Until the Enlightenment, revolution meant circularity. A revolution was the motion of a planet, on itself or around something. Then, the orbit broke and stretched and became a line on which men could walk. Revolution became forward movement, progress progress progress. Some disagreed. Revolution is still a circle, they screamed. François-Renè de Chateaubriand, who lived through the French Revolution and through the Terror that followed accused revolutionaries of being as authoritarian as the king that preceded them. He accused them of walking in a circle. Koselleck, a scholar of historical semantic reflected on this phrase by Robespierre:“La moité de la révolution du monde est déjà faite; l’autre moité doit s’accomplir.” There is a naturalistic metaphor, Koselleck thought: if half of the World is in the light, the other half is in the dark. Koselleck then goes on to try to define revolution as a historical term, but when he talks of Robespierre he’s asking a question: if half of the world is always in the dark, if revolution is in fact a circular motion, then why bother?

Everybody stole something from the city. It’s still dark and couples of sleepy teenagers hold traffic islands from the two sides while groups move bins and someone balances a pile of empty fruit boxes. The school is on top of a hill, somebody is panting, somebody stops for a cigarette break on the way. This weird caravan moves slowly, nobody speaks. They get to the gate, the garden behind is not lighted, it looks uncanny. They know only few hours ago they were sitting around there, chatting, confabulating, making decisions. Now the garden seems unexplored, foreign. There is a little chatter, and for some reason, everybody is almost whispering, everybody tries to be as quiet as they can and while they point and say “a little to the left” or “hold this” a small weird barricade of bins, fruit cans and traffic islands appears. They all sit in front of it. The gate will stay closed.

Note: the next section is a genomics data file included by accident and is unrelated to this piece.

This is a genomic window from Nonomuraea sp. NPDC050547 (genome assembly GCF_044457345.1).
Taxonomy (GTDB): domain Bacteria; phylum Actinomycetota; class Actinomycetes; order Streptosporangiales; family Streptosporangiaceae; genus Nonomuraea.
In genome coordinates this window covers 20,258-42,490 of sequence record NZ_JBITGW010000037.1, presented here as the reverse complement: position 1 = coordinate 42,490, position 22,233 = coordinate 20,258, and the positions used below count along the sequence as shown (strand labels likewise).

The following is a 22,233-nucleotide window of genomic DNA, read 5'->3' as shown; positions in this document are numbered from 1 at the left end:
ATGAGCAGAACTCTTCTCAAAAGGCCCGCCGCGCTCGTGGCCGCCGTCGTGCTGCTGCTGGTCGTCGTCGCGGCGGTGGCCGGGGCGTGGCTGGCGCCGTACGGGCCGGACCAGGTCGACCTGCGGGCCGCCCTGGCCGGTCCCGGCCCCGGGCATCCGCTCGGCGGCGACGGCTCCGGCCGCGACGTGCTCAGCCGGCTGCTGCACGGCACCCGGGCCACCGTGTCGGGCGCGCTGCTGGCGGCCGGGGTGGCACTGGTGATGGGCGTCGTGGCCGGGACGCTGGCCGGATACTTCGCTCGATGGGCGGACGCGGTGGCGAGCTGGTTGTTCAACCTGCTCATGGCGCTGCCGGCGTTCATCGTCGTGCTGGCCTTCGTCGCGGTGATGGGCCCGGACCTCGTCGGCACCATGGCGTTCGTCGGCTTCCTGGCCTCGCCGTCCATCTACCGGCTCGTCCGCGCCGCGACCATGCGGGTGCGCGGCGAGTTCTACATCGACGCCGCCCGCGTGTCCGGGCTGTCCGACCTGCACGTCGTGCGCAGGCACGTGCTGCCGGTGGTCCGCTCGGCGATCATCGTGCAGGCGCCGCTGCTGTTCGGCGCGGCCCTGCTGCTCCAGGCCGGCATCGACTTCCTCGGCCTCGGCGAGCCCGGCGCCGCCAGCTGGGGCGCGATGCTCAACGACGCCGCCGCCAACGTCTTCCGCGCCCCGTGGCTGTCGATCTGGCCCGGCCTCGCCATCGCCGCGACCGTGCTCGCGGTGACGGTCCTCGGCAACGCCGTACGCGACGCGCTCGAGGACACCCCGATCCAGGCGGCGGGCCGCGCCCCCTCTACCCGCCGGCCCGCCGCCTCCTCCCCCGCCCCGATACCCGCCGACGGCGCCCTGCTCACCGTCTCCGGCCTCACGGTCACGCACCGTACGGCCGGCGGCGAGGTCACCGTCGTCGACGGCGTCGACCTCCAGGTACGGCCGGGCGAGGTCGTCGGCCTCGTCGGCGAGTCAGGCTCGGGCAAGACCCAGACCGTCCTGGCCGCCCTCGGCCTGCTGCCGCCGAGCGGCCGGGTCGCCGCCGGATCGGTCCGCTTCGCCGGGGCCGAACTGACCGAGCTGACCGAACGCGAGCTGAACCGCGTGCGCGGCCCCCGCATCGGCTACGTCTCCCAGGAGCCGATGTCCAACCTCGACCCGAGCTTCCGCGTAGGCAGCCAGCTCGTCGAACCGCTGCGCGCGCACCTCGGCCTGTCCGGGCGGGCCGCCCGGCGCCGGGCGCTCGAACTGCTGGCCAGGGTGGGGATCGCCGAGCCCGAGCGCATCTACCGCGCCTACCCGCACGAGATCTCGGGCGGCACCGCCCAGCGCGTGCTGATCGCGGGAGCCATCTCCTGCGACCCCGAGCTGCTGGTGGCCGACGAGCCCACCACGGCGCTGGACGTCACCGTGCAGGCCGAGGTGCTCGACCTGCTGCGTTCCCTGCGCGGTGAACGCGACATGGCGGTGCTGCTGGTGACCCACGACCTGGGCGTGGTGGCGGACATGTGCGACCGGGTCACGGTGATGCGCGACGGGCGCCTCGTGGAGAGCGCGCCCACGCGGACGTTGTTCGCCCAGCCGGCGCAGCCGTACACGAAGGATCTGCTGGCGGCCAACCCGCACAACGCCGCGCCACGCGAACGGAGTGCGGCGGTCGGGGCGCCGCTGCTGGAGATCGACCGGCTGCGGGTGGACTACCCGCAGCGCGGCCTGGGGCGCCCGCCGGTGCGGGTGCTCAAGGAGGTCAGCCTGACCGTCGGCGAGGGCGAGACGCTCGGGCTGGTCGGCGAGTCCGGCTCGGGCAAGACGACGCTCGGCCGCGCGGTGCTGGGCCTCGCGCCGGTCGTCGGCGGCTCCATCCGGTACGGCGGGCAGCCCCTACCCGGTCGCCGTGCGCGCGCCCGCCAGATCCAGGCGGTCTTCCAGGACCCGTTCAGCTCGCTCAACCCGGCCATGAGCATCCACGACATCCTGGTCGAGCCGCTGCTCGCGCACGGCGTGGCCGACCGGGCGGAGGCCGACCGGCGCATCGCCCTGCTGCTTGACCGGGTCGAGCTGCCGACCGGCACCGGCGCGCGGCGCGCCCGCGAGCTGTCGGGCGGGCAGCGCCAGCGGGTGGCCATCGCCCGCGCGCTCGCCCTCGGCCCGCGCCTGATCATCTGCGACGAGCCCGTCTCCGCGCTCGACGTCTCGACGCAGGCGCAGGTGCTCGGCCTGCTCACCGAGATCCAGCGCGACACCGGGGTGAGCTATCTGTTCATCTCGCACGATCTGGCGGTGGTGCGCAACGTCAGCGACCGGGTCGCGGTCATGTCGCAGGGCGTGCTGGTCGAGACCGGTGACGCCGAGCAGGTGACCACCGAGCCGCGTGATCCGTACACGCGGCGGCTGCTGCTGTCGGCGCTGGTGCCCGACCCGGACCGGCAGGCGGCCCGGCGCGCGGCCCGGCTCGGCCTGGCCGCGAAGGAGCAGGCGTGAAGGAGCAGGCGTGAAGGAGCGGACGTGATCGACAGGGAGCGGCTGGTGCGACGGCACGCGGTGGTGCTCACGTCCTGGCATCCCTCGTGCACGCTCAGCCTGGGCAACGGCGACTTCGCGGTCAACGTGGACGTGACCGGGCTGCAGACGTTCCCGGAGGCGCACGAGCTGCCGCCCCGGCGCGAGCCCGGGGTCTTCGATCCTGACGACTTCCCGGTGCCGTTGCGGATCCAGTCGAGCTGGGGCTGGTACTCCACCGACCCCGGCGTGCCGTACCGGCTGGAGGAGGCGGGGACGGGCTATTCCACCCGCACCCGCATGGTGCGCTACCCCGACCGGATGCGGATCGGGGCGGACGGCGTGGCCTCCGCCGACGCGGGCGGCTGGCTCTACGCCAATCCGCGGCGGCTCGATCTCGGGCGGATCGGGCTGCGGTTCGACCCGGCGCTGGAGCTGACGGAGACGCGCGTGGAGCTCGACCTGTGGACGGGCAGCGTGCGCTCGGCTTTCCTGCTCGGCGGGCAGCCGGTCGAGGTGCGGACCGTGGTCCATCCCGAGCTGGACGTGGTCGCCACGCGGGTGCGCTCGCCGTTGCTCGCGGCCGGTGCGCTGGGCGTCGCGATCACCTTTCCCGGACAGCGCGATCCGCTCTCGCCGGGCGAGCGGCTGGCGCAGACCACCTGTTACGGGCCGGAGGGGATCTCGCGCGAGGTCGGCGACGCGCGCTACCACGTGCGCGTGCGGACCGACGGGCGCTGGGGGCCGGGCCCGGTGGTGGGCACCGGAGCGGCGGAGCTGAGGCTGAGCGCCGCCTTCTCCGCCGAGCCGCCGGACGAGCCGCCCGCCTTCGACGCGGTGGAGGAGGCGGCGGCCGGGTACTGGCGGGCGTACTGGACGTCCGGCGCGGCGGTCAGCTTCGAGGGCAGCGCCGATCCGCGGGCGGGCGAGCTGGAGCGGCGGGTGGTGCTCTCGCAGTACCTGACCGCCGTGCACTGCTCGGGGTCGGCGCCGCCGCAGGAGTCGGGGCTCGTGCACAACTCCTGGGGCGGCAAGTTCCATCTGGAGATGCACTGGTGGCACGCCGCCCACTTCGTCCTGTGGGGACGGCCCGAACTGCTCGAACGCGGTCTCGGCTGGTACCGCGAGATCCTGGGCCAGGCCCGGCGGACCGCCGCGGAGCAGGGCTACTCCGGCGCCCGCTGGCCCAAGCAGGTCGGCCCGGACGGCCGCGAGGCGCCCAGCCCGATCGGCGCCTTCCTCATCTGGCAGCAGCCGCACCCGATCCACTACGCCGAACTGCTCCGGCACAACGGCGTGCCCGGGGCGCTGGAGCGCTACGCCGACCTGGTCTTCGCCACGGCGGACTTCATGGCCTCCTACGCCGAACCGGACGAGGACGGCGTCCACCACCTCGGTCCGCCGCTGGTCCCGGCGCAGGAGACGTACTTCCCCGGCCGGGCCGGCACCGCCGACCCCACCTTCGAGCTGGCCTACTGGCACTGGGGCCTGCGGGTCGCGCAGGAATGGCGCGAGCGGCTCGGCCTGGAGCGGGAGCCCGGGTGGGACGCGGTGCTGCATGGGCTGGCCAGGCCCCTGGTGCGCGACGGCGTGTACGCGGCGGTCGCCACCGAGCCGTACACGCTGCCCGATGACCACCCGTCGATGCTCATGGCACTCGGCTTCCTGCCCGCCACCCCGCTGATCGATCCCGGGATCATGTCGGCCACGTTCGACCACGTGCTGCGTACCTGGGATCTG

Yesterday, as they got out of school, air was electric. The mother of a girl from 11th grade waited for her at the gate with a car. She was on the verge of tears. Groups of students waited around after the bell rang, they chatted, kind of agitated, kind of angry. A week ago, they had gotten to know that a girl filed for sexual assaults against her math teacher. She had been missing from school for a couple of weeks then and her friends had gotten worried. Now they felt stupid, he had always been a bit too close, a bit too chatty. Today, the director had called for an assembly. The teacher had been missing since the report was filed and they expected the assembly to be about him leaving permanently. Instead, he was sitting right next to the principal on the stage. Everybody was agitated, they sat down. The director gave a long speech about the teacher being a long-standing employee, an excellent professional, about the benefit of the doubt. “Given all of this, he will continue teaching until there is proof of the accusation towards him. We have arranged for the student reporting to continue her education from home.”When they exit, the air is tense. As they talk at the end of the school day, a group has an idea. If she can not come to school, nobody can come to school.